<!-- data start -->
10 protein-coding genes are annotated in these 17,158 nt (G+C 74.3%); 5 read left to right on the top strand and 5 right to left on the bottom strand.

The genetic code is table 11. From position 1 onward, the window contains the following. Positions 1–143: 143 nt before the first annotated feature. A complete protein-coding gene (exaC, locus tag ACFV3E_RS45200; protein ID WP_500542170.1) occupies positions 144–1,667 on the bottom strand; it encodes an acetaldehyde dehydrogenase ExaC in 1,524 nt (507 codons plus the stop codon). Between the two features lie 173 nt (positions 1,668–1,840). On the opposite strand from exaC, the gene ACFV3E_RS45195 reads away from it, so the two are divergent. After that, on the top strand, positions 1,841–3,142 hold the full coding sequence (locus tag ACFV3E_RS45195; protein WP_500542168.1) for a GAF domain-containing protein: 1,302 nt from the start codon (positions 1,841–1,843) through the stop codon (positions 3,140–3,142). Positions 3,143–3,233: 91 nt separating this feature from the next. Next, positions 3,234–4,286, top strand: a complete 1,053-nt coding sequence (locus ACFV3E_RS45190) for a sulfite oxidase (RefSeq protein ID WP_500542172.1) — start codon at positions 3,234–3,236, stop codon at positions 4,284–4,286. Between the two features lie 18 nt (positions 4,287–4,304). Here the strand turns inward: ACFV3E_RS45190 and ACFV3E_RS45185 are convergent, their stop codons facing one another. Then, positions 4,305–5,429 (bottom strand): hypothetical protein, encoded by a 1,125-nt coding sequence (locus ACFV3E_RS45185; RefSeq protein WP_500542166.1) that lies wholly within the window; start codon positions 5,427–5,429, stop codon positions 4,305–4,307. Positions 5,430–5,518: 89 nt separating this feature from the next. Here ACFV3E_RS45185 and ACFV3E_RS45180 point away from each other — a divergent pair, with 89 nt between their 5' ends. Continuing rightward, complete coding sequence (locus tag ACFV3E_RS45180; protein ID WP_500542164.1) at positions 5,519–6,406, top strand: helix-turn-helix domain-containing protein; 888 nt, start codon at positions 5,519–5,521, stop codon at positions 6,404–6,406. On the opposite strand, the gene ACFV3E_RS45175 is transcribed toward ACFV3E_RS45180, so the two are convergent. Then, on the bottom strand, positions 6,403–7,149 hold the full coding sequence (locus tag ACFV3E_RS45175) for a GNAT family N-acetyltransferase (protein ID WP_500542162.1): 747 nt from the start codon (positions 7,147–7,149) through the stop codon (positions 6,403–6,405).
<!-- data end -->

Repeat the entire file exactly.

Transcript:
10 protein-coding genes are annotated in these 17,158 nt (G+C 74.3%); 5 read left to right on the top strand and 5 right to left on the bottom strand.

The genetic code is table 11. From position 1 onward, the window contains the following. Positions 1–143: 143 nt before the first annotated feature. A complete protein-coding gene (exaC, locus tag ACFV3E_RS45200; protein ID WP_500542170.1) occupies positions 144–1,667 on the bottom strand; it encodes an acetaldehyde dehydrogenase ExaC in 1,524 nt (507 codons plus the stop codon). Between the two features lie 173 nt (positions 1,668–1,840). On the opposite strand from exaC, the gene ACFV3E_RS45195 reads away from it, so the two are divergent. After that, on the top strand, positions 1,841–3,142 hold the full coding sequence (locus tag ACFV3E_RS45195; protein WP_500542168.1) for a GAF domain-containing protein: 1,302 nt from the start codon (positions 1,841–1,843) through the stop codon (positions 3,140–3,142). Positions 3,143–3,233: 91 nt separating this feature from the next. Next, positions 3,234–4,286, top strand: a complete 1,053-nt coding sequence (locus ACFV3E_RS45190) for a sulfite oxidase (RefSeq protein ID WP_500542172.1) — start codon at positions 3,234–3,236, stop codon at positions 4,284–4,286. Between the two features lie 18 nt (positions 4,287–4,304). Here the strand turns inward: ACFV3E_RS45190 and ACFV3E_RS45185 are convergent, their stop codons facing one another. Then, positions 4,305–5,429 (bottom strand): hypothetical protein, encoded by a 1,125-nt coding sequence (locus ACFV3E_RS45185; RefSeq protein WP_500542166.1) that lies wholly within the window; start codon positions 5,427–5,429, stop codon positions 4,305–4,307. Positions 5,430–5,518: 89 nt separating this feature from the next. Here ACFV3E_RS45185 and ACFV3E_RS45180 point away from each other — a divergent pair, with 89 nt between their 5' ends. Continuing rightward, complete coding sequence (locus tag ACFV3E_RS45180; protein ID WP_500542164.1) at positions 5,519–6,406, top strand: helix-turn-helix domain-containing protein; 888 nt, start codon at positions 5,519–5,521, stop codon at positions 6,404–6,406. On the opposite strand, the gene ACFV3E_RS45175 is transcribed toward ACFV3E_RS45180, so the two are convergent. Then, on the bottom strand, positions 6,403–7,149 hold the full coding sequence (locus tag ACFV3E_RS45175) for a GNAT family N-acetyltransferase (protein ID WP_500542162.1): 747 nt from the start codon (positions 7,147–7,149) through the stop codon (positions 6,403–6,405).